Three years into the pandemic, the world continues to struggle to finance the production and distribution of vaccines, as well as the related supplies needed to administer those vaccines and deal with the pandemic, despite the relatively low amount of funds required. South Korea and the new Yoon administration could play an important role in helping to fill this gap.
For much of the pandemic, South Korea has been one of the success stories. During the first year of the pandemic, Seoul was praised for its handling of COVID-19 and its response was viewed as a model for other countries. Its approach of detect, contain, and treat allowed South Korea to quickly flatten the curve on COVID-19 infections and mostly prevent large outbreaks prior to the Omicron variant.
South Korea has also contributed internationally. Thanks to its early success in keeping COVID-19 at bay, there was significant interest in lessons from South Korea’s experience and Seoul quickly moved to share what it had learned with the rest of the world via the “K-Quarantine” model. It was also an important source of commercial sales of COVID-19 test kits during the early phase of the pandemic, and last year Seoul committed nearly $2 billion over five years to turn South Korea into a vaccine production hub.
However, South Korea has been less forthcoming with donations during the pandemic. Even though South Korea is the world’s 10th largest economy, it is currently only the world’s 27th largest donor of vaccines, donating a little over 3.1 million doses of COVID-19 vaccines, according to UNICEF’s COVID-19 Vaccine Market Dashboard.
For any government there is an obligation to ensure the protection of its own population. From that perspective, South Korea’s failure to be at the forefront of vaccine donations and funding for COVAX is not surprising. Despite handling the early stages of the pandemic better than most countries, it was slow to purchase vaccines for its own population and had only fully vaccinated about 15 percent of the South Korean population by August of last year. Those numbers, however, grew to over 80 percent in just four months. Vaccine access is no longer an issue.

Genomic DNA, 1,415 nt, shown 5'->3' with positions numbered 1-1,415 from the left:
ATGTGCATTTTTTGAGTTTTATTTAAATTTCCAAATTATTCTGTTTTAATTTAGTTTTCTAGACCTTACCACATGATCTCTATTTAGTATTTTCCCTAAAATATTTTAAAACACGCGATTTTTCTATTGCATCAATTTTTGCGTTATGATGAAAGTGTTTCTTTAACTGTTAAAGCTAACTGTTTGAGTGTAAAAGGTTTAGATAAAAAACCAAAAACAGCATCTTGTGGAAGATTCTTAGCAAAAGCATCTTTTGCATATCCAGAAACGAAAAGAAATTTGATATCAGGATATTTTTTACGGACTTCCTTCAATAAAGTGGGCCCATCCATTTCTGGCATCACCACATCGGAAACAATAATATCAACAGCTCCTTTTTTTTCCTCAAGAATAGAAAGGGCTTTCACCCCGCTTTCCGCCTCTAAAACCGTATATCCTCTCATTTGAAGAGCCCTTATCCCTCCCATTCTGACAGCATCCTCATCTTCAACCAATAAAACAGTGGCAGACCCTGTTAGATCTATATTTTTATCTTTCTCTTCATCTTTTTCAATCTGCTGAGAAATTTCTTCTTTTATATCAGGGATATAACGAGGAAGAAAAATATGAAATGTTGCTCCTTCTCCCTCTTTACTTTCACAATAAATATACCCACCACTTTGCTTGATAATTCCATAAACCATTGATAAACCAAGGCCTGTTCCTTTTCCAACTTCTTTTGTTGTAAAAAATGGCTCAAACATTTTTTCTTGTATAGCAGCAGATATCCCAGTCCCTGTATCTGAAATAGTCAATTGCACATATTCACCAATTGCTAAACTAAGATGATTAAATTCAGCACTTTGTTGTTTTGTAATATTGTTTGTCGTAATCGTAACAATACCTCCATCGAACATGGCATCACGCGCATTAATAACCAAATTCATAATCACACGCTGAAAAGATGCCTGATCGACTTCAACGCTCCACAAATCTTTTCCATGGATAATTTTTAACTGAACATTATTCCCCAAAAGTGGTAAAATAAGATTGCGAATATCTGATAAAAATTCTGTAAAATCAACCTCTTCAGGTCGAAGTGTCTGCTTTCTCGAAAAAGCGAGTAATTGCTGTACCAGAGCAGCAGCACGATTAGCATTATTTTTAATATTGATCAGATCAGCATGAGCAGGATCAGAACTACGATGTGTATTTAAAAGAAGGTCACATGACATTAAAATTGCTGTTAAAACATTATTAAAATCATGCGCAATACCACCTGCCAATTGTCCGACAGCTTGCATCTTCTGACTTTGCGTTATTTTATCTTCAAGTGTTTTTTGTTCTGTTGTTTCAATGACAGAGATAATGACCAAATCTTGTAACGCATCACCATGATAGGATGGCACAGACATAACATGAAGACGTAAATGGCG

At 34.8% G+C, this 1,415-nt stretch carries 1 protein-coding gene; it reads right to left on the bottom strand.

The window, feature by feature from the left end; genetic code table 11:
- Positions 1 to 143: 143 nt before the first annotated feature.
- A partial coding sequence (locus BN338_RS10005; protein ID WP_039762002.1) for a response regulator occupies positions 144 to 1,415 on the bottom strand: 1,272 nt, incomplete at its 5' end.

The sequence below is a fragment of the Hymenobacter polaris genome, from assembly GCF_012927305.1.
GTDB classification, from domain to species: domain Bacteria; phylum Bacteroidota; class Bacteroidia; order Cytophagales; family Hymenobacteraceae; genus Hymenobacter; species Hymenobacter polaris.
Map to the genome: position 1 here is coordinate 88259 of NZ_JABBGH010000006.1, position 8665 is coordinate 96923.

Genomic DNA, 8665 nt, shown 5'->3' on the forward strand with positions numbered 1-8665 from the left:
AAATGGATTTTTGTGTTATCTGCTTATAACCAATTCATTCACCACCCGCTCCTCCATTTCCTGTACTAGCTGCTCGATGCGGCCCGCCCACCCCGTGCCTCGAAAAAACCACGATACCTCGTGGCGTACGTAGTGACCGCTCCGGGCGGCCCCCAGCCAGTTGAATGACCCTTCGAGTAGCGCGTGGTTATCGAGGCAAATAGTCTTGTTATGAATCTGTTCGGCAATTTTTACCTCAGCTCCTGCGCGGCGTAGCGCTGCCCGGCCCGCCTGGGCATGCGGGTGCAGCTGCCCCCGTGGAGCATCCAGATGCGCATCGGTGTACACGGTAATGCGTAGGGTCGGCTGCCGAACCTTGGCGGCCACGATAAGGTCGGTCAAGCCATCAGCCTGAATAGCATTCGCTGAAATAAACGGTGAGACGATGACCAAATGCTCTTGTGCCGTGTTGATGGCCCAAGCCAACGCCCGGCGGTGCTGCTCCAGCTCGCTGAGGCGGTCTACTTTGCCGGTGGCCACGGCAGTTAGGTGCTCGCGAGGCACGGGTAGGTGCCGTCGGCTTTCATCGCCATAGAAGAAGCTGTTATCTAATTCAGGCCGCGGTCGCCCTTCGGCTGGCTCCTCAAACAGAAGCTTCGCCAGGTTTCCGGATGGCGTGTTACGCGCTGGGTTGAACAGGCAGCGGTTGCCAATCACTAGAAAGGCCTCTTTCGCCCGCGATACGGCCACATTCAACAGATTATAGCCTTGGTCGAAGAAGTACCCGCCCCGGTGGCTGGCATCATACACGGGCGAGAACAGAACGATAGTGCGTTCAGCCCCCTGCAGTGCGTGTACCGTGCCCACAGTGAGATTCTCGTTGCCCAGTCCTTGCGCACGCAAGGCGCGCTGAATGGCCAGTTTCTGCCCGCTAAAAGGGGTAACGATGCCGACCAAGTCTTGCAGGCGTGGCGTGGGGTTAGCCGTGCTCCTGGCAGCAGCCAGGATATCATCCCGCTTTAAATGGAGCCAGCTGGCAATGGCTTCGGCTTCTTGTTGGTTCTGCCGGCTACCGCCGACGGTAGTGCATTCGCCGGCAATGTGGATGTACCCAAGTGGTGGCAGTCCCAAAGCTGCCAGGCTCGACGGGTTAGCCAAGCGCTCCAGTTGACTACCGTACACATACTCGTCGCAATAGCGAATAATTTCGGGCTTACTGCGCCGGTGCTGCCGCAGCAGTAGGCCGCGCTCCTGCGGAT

In contrast, Spain, a smaller economy that has seen more COVID-19 infections and deaths than South Korea, has donated over 62.5 million COVID-19 vaccines. Japan, which was also slow to vaccinate its population, has donated nearly 42.7 million doses.
Seoul has also yet to contribute its fair share to funding COVAX to ensure that the world’s middle and low income countries have access to the vaccines they need to manage the pandemic. Prior to the recent 2nd Global COVID-19 Summit, South Korea had pledged $200 million toward COVAX. Based on data from the ACT-Accelerator (ACT-A) Facilitation Council’s Finance and Resource Mobilization Working Group, South Korea’s contribution only amounted 27 percent of its fair share to the last ACT-A budget, the umbrella facility (which includes COVAX) to support equitable access for low and middle income countries to tests, vaccines, and treatments.
At the 2nd Global COVID-19 Summit on May 12, South Korea pledged an additional $300 million over the three year period of 2023-2025, but did not pledge any additional funds for the current year.